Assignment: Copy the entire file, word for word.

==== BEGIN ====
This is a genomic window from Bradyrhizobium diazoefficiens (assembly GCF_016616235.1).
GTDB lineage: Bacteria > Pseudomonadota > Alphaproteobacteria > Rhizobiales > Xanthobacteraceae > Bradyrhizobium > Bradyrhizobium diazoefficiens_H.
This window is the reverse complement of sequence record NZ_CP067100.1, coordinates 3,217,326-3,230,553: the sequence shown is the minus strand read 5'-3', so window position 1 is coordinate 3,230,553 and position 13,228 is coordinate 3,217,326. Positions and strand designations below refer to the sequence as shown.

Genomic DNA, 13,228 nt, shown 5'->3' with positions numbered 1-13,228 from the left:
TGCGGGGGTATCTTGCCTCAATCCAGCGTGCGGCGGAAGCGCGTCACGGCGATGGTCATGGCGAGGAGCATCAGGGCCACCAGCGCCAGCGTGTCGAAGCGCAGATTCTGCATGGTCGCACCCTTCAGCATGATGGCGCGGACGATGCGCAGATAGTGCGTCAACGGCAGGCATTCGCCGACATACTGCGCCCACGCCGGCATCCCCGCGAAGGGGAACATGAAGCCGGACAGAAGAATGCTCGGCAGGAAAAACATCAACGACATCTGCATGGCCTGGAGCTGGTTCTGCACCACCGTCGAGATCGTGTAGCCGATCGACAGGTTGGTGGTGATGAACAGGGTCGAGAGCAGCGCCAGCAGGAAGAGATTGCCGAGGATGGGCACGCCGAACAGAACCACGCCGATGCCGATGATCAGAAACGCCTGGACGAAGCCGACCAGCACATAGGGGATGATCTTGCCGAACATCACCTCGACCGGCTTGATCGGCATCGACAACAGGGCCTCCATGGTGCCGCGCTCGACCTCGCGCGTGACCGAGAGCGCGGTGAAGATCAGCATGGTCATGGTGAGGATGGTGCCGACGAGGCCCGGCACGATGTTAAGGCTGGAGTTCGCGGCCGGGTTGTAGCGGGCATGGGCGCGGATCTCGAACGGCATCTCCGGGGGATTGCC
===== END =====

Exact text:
This is a genomic window from Bradyrhizobium diazoefficiens (assembly GCF_016616235.1).
GTDB lineage: Bacteria > Pseudomonadota > Alphaproteobacteria > Rhizobiales > Xanthobacteraceae > Bradyrhizobium > Bradyrhizobium diazoefficiens_H.
This window is the reverse complement of sequence record NZ_CP067100.1, coordinates 3,217,326-3,230,553: the sequence shown is the minus strand read 5'-3', so window position 1 is coordinate 3,230,553 and position 13,228 is coordinate 3,217,326. Positions and strand designations below refer to the sequence as shown.

Genomic DNA, 13,228 nt, shown 5'->3' with positions numbered 1-13,228 from the left:
TGCGGGGGTATCTTGCCTCAATCCAGCGTGCGGCGGAAGCGCGTCACGGCGATGGTCATGGCGAGGAGCATCAGGGCCACCAGCGCCAGCGTGTCGAAGCGCAGATTCTGCATGGTCGCACCCTTCAGCATGATGGCGCGGACGATGCGCAGATAGTGCGTCAACGGCAGGCATTCGCCGACATACTGCGCCCACGCCGGCATCCCCGCGAAGGGGAACATGAAGCCGGACAGAAGAATGCTCGGCAGGAAAAACATCAACGACATCTGCATGGCCTGGAGCTGGTTCTGCACCACCGTCGAGATCGTGTAGCCGATCGACAGGTTGGTGGTGATGAACAGGGTCGAGAGCAGCGCCAGCAGGAAGAGATTGCCGAGGATGGGCACGCCGAACAGAACCACGCCGATGCCGATGATCAGAAACGCCTGGACGAAGCCGACCAGCACATAGGGGATGATCTTGCCGAACATCACCTCGACCGGCTTGATCGGCATCGACAACAGGGCCTCCATGGTGCCGCGCTCGACCTCGCGCGTGACCGAGAGCGCGGTGAAGATCAGCATGGTCATGGTGAGGATGGTGCCGACGAGGCCCGGCACGATGTTAAGGCTGGAGTTCGCGGCCGGGTTGTAGCGGGCATGGGCGCGGATCTCGAACGGCATCTCCGGGGGATTGCC